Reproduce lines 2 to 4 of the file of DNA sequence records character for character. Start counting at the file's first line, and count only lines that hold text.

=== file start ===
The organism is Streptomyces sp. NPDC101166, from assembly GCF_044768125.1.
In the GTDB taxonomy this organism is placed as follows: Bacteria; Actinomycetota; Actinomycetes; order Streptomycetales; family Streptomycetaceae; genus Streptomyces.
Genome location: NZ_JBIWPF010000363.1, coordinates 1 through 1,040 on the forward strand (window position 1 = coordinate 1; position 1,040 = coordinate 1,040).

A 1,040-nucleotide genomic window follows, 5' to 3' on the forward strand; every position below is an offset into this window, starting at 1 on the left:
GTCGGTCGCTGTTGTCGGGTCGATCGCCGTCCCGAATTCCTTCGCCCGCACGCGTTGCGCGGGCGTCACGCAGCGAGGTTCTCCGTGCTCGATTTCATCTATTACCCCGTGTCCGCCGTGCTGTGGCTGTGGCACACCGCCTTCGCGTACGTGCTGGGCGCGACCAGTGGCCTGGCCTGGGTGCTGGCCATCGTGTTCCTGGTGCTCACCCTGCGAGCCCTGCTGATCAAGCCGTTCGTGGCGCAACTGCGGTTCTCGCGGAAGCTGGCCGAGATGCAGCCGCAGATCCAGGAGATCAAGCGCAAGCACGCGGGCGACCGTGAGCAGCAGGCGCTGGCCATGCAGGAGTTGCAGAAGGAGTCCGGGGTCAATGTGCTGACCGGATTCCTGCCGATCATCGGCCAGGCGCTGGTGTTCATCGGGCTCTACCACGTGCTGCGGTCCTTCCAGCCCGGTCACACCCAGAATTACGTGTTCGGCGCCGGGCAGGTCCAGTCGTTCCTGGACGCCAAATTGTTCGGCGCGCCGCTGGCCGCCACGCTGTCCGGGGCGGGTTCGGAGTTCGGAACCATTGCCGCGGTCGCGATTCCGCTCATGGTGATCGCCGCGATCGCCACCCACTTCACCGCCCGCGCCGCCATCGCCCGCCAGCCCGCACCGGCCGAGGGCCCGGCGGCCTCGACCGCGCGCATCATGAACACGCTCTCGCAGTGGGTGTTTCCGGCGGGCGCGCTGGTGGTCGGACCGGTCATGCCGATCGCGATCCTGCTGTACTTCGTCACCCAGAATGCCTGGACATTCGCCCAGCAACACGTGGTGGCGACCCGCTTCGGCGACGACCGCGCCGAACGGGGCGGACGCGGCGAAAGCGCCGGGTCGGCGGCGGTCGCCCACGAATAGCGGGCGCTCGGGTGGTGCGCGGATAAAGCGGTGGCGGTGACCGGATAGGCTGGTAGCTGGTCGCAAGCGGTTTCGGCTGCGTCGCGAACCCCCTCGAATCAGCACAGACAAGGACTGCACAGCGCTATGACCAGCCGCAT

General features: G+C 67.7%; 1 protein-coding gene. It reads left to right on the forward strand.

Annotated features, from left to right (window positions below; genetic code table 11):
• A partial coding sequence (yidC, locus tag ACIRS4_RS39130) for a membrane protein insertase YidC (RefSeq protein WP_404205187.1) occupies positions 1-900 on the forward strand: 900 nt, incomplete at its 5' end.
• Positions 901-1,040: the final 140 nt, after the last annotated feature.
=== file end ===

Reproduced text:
In the GTDB taxonomy this organism is placed as follows: Bacteria; Actinomycetota; Actinomycetes; order Streptomycetales; family Streptomycetaceae; genus Streptomyces.
Genome location: NZ_JBIWPF010000363.1, coordinates 1 through 1,040 on the forward strand (window position 1 = coordinate 1; position 1,040 = coordinate 1,040).

A 1,040-nucleotide genomic window follows, 5' to 3' on the forward strand; every position below is an offset into this window, starting at 1 on the left: